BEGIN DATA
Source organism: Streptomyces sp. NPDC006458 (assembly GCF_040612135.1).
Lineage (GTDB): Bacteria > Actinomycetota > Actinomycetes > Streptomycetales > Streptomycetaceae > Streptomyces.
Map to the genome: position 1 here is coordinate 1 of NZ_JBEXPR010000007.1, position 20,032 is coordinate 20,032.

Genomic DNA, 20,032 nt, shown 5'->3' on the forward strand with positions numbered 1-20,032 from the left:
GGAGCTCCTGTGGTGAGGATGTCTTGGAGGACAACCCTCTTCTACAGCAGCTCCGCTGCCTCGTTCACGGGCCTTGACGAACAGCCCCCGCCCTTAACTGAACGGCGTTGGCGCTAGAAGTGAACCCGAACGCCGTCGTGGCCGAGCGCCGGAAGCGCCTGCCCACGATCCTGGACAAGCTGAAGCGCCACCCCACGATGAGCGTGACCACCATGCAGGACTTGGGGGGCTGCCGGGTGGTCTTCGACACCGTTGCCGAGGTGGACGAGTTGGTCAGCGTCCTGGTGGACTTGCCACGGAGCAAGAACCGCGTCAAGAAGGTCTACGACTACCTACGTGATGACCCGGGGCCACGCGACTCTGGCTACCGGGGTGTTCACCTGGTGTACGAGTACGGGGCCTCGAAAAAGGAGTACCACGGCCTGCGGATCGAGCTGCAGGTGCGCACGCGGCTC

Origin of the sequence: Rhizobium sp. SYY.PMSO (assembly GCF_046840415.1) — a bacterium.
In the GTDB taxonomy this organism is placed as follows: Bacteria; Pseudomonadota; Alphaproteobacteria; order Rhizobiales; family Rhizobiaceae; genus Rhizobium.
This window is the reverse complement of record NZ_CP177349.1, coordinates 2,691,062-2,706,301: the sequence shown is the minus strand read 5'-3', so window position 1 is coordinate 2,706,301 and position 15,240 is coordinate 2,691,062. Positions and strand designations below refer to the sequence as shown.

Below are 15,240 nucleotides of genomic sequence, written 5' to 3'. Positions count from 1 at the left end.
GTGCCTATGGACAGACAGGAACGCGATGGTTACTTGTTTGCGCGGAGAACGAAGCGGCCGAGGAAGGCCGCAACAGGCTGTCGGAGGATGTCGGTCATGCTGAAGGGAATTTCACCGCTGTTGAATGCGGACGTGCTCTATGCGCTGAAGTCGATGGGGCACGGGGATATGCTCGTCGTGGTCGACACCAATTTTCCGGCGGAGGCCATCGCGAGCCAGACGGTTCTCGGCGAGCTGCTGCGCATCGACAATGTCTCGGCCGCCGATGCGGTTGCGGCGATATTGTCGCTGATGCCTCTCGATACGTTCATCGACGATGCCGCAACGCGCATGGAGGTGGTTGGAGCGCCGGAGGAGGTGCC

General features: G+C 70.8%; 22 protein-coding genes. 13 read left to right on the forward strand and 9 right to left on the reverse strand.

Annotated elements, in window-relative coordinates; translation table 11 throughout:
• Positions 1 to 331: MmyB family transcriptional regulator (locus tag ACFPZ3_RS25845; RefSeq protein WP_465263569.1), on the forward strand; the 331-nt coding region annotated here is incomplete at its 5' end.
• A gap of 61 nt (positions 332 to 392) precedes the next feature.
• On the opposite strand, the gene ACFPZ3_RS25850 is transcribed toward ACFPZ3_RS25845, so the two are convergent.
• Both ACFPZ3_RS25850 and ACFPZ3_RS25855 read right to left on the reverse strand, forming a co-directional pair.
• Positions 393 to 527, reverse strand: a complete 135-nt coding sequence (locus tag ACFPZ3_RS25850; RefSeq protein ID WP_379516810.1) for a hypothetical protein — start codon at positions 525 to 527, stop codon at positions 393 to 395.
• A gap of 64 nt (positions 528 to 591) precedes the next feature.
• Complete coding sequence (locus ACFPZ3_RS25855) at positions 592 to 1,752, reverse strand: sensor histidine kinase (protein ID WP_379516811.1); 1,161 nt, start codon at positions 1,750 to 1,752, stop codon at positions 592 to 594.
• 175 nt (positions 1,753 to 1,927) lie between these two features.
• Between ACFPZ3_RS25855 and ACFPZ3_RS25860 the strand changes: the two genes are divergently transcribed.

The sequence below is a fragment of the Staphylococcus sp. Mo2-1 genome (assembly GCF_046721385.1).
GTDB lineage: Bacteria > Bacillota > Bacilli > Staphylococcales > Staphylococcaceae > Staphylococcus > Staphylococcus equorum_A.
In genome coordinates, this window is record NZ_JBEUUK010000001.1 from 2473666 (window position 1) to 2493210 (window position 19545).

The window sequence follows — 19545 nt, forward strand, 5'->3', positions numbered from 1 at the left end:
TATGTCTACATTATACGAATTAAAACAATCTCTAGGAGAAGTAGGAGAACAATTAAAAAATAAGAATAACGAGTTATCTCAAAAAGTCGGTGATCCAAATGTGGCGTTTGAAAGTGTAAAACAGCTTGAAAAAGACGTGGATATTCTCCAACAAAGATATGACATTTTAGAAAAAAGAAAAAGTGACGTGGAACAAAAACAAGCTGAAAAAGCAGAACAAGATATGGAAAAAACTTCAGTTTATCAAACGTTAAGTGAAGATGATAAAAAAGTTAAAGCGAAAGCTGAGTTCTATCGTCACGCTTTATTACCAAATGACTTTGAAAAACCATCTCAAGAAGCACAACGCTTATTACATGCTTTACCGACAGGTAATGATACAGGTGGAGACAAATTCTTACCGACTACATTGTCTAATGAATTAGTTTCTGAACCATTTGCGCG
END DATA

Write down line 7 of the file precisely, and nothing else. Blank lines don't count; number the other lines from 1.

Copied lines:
In the GTDB taxonomy this organism is placed as follows: Bacteria; Pseudomonadota; Alphaproteobacteria; order Rhizobiales; family Rhizobiaceae; genus Rhizobium.